Due to the vague anatomical location of GEJ cancer, the range of esophagogastric resection, the staging system, and the extent of lymph node dissection, including mediastinal lymph nodes (MLNs) for this disease entity have been controversial [3, 4]. MLN metastasis rates among patients with GE junction type II and III adenocarcinoma are reported to be 5–25% [6,7,8,9]. However, MLN dissection is rarely performed in Eastern countries due to the rarity of type I and its invasiveness and associated morbidity. Furthermore, whether MLN dissection has survival benefits has been a debatable issue. [6, 10,11,12,13]
In this study, we investigated the optimal extent of LN dissection in GEJ cancer via the analysis of the distribution of lymph node metastasis, prognostic factors and recurrence patterns in GEJ cancer.
A total of 290 patients who were diagnosed with GEJ adenocarcinoma at the National Cancer Center in Korea between June 2001 and December 2015 and underwent curative resection were included. Multiple primary gastric cancer at initial diagnosis, recurrent gastric cancer after curative gastrectomy patients, and those with a history of preoperative chemotherapy were excluded.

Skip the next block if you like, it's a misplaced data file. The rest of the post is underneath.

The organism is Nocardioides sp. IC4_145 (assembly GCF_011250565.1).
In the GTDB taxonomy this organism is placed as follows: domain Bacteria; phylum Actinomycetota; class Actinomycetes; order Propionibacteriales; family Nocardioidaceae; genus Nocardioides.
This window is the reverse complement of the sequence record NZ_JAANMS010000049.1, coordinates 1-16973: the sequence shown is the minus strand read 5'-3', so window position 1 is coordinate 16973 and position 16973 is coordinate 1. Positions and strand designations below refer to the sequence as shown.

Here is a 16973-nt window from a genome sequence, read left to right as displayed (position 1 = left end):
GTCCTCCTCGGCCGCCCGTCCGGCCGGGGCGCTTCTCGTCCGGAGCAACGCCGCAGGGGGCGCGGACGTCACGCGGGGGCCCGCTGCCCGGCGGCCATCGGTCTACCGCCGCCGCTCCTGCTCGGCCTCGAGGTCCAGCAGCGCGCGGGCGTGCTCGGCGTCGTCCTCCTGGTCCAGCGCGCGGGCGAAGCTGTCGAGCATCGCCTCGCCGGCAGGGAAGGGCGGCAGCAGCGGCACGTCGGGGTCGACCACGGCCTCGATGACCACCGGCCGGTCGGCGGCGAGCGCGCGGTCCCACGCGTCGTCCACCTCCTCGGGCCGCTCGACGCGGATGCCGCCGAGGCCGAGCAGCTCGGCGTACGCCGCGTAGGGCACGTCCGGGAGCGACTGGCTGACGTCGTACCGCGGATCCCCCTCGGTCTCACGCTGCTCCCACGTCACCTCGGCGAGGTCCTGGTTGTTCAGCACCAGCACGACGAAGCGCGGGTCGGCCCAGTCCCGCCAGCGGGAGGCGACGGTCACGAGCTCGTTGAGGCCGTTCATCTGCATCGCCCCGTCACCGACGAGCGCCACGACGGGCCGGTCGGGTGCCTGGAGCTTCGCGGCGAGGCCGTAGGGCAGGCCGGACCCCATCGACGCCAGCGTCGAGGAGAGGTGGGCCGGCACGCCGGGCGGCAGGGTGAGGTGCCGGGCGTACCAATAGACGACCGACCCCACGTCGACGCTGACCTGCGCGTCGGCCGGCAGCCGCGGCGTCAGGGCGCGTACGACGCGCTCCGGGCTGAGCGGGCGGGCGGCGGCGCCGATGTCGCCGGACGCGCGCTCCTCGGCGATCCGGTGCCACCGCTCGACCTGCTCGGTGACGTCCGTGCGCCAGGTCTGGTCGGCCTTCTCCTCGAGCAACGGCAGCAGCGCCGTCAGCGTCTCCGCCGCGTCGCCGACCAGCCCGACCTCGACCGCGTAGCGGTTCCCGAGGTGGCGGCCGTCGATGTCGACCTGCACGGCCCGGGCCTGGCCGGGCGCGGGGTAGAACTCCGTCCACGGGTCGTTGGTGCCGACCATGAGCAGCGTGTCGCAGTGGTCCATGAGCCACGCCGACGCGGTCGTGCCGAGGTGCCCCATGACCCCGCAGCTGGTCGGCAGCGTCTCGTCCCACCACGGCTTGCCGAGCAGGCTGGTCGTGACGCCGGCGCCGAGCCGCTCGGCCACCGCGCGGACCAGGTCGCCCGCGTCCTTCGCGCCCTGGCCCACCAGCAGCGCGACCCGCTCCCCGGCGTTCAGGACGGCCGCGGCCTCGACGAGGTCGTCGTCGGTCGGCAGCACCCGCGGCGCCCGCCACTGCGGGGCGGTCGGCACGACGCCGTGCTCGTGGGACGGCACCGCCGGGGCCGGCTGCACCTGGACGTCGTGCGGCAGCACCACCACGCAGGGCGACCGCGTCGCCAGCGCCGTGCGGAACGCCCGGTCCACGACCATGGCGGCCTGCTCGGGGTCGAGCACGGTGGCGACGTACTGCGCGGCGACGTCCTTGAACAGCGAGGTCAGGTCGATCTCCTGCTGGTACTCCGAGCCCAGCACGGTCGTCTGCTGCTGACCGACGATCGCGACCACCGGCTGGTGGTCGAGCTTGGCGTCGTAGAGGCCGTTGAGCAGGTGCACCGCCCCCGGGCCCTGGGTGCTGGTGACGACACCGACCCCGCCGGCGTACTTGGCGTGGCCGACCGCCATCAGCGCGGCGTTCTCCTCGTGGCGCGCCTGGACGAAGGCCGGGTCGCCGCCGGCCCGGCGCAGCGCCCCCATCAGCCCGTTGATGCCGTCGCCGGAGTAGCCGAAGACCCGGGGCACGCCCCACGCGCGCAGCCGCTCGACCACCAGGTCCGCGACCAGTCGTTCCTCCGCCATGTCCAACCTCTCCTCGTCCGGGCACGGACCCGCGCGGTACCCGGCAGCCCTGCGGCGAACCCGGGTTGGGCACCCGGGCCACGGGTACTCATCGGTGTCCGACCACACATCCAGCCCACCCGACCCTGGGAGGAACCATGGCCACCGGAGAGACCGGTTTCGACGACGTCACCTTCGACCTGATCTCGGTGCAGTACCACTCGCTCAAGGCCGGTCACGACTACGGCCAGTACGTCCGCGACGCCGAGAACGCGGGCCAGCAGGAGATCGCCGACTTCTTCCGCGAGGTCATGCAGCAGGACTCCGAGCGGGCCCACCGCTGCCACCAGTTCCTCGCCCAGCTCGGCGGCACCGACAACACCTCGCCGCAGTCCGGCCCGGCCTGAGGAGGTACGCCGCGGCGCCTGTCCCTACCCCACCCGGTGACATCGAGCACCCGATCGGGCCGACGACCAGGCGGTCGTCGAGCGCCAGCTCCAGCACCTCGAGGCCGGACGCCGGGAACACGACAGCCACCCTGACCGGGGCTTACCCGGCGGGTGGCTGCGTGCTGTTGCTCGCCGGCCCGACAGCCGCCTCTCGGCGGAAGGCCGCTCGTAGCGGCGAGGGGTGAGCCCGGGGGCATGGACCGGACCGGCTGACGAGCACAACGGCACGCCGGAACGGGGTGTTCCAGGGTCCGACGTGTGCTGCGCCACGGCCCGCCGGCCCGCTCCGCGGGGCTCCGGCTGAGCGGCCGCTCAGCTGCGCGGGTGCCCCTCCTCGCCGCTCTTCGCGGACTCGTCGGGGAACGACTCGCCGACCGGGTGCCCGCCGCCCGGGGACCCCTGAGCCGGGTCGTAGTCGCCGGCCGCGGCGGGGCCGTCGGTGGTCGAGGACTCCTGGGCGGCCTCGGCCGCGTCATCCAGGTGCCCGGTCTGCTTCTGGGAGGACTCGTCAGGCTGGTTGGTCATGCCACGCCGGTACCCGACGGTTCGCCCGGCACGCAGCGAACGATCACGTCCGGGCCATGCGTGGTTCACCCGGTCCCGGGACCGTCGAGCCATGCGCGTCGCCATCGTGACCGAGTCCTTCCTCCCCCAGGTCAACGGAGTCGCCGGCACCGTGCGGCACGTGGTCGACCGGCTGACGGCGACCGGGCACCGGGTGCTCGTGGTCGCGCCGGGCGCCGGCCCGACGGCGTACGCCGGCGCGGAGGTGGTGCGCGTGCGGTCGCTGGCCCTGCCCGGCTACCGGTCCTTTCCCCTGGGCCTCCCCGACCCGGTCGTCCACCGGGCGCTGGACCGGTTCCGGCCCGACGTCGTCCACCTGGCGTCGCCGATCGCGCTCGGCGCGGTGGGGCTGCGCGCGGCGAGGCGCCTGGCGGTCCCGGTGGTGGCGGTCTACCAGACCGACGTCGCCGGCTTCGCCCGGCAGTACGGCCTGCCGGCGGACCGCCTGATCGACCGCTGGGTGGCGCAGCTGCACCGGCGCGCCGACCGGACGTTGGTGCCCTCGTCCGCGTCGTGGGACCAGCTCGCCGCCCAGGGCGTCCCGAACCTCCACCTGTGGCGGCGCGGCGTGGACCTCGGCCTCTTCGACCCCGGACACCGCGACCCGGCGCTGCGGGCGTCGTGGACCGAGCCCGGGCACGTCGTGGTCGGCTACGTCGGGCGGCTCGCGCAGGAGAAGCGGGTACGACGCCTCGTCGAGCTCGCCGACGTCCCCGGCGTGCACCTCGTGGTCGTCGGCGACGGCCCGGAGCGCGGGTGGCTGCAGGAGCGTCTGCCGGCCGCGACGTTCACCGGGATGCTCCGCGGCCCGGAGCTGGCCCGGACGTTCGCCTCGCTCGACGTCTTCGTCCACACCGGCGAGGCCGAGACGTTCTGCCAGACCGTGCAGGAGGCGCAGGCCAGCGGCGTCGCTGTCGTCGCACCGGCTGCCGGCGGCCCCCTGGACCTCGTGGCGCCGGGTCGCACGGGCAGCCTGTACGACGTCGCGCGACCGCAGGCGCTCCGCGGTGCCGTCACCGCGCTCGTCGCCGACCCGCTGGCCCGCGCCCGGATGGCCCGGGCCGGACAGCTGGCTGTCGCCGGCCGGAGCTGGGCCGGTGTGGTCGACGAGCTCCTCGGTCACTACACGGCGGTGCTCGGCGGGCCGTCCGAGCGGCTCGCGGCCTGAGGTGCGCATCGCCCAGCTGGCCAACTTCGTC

Clinicopathologic factors and surgical outcomes of enrolled patients were retrospectively analyzed. Included in the analysis were the patient’s age, sex, preoperative BMI, co-morbidity represented by the American Society of Anesthesiologist (ASA) score, tumor size, location, extent of LN dissection, number of harvested and metastatic LNs, differentiation, Lauren’s classification, surgical procedures, stage, postoperative complications, adjuvant chemotherapy, recurrence status and location.